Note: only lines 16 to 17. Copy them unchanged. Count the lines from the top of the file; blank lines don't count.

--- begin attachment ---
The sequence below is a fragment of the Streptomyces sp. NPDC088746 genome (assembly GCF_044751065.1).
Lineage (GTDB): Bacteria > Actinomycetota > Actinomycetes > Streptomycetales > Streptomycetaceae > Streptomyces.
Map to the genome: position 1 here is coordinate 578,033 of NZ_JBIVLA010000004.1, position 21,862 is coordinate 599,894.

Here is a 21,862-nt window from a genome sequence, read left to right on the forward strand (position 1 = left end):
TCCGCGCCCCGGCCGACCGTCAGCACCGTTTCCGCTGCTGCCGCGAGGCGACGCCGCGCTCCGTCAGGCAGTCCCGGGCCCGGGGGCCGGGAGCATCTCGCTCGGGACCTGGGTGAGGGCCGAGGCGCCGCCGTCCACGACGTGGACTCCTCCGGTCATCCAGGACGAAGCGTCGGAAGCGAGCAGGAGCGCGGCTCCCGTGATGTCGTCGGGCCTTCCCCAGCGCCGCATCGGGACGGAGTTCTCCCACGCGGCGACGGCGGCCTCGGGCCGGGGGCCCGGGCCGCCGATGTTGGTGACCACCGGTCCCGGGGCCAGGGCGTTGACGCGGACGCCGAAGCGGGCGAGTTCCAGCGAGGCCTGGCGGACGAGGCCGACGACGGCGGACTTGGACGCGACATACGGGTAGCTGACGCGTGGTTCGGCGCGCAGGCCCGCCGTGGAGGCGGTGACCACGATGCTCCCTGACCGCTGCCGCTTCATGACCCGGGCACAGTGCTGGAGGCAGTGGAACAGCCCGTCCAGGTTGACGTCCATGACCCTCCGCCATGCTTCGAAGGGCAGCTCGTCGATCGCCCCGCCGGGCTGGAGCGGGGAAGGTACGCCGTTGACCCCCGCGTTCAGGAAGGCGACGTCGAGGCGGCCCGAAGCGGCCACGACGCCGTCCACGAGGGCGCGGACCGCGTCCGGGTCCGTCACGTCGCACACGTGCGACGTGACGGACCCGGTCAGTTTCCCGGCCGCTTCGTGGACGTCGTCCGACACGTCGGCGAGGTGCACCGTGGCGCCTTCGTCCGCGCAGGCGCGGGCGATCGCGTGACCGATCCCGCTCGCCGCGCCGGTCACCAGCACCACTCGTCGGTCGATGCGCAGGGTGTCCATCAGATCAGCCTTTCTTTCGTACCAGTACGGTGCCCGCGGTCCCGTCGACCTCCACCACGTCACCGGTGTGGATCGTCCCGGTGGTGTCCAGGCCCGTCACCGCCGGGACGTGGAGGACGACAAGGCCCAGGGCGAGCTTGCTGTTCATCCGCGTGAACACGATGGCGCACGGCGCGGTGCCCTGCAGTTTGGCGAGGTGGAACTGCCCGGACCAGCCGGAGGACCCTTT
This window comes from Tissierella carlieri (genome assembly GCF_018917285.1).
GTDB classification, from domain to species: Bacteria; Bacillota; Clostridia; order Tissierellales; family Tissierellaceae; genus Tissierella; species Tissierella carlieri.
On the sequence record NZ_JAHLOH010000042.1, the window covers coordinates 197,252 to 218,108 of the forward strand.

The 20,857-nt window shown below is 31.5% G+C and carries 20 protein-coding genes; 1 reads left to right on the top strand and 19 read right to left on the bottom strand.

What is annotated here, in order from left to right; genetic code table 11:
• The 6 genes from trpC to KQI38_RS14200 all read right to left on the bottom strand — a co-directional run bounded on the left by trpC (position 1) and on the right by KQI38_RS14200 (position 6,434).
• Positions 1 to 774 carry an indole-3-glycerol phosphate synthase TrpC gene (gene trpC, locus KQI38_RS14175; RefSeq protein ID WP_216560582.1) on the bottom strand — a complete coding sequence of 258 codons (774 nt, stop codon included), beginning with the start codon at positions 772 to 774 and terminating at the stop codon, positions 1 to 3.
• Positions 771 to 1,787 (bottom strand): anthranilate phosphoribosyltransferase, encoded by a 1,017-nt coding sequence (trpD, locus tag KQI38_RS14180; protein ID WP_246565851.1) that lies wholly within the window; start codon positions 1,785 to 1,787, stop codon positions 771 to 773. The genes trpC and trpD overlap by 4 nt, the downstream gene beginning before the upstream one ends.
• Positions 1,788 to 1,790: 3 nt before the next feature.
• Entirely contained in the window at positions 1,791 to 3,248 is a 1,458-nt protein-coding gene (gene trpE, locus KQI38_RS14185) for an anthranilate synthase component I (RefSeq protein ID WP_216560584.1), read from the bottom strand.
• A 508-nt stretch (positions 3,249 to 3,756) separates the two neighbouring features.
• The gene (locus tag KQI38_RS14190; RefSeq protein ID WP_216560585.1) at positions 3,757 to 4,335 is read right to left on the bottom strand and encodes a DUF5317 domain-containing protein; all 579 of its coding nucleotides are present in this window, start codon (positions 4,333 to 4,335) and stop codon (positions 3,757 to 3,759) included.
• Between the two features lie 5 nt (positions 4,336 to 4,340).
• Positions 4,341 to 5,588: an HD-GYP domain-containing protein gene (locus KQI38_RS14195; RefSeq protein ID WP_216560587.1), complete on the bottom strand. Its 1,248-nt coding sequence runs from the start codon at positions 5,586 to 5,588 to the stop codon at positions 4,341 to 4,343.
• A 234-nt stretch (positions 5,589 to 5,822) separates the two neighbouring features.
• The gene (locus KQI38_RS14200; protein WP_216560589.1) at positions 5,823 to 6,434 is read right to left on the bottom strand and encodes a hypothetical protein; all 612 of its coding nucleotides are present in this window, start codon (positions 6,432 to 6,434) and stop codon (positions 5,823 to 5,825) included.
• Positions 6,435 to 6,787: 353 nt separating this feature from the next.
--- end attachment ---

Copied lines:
• A 508-nt stretch (positions 3,249 to 3,756) separates the two neighbouring features.
• The gene (locus tag KQI38_RS14190; RefSeq protein ID WP_216560585.1) at positions 3,757 to 4,335 is read right to left on the bottom strand and encodes a DUF5317 domain-containing protein; all 579 of its coding nucleotides are present in this window, start codon (positions 4,333 to 4,335) and stop codon (positions 3,757 to 3,759) included.